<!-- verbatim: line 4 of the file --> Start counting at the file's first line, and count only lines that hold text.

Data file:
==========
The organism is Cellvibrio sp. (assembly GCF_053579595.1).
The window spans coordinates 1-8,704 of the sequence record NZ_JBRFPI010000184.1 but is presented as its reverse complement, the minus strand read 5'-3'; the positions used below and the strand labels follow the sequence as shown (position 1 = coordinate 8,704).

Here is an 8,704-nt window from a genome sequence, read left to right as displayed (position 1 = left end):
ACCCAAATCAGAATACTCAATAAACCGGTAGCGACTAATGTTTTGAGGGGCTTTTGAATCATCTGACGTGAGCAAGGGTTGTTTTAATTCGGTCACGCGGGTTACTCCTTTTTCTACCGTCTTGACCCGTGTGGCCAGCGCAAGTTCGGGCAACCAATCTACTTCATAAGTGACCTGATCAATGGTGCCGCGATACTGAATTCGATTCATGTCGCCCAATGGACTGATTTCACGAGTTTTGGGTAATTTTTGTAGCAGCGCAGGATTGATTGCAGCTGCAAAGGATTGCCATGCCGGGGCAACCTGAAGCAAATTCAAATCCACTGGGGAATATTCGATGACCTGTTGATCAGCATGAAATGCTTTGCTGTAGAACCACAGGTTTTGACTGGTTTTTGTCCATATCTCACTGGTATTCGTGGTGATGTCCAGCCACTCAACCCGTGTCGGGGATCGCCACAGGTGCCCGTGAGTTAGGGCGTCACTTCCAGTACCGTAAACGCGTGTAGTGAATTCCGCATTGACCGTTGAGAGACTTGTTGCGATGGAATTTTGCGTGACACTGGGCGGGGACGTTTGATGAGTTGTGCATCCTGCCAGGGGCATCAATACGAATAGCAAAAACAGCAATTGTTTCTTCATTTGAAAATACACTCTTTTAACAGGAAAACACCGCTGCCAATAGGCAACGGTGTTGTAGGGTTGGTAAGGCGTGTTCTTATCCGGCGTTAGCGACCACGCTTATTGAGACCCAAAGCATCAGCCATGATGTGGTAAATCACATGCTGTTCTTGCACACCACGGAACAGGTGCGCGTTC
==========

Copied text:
ACCCAAATCAGAATACTCAATAAACCGGTAGCGACTAATGTTTTGAGGGGCTTTTGAATCATCTGACGTGAGCAAGGGTTGTTTTAATTCGGTCACGCGGGTTACTCCTTTTTCTACCGTCTTGACCCGTGTGGCCAGCGCAAGTTCGGGCAACCAATCTACTTCATAAGTGACCTGATCAATGGTGCCGCGATACTGAATTCGATTCATGTCGCCCAATGGACTGATTTCACGAGTTTTGGGTAATTTTTGTAGCAGCGCAGGATTGATTGCAGCTGCAAAGGATTGCCATGCCGGGGCAACCTGAAGCAAATTCAAATCCACTGGGGAATATTCGATGACCTGTTGATCAGCATGAAATGCTTTGCTGTAGAACCACAGGTTTTGACTGGTTTTTGTCCATATCTCACTGGTATTCGTGGTGATGTCCAGCCACTCAACCCGTGTCGGGGATCGCCACAGGTGCCCGTGAGTTAGGGCGTCACTTCCAGTACCGTAAACGCGTGTAGTGAATTCCGCATTGACCGTTGAGAGACTTGTTGCGATGGAATTTTGCGTGACACTGGGCGGGGACGTTTGATGAGTTGTGCATCCTGCCAGGGGCATCAATACGAATAGCAAAAACAGCAATTGTTTCTTCATTTGAAAATACACTCTTTTAACAGGAAAACACCGCTGCCAATAGGCAACGGTGTTGTAGGGTTGGTAAGGCGTGTTCTTATCCGGCGTTAGCGACCACGCTTATTGAGACCCAAAGCATCAGCCATGATGTGGTAAATCACATGCTGTTCTTGCACACCACGGAACAGGTGCGCGTTC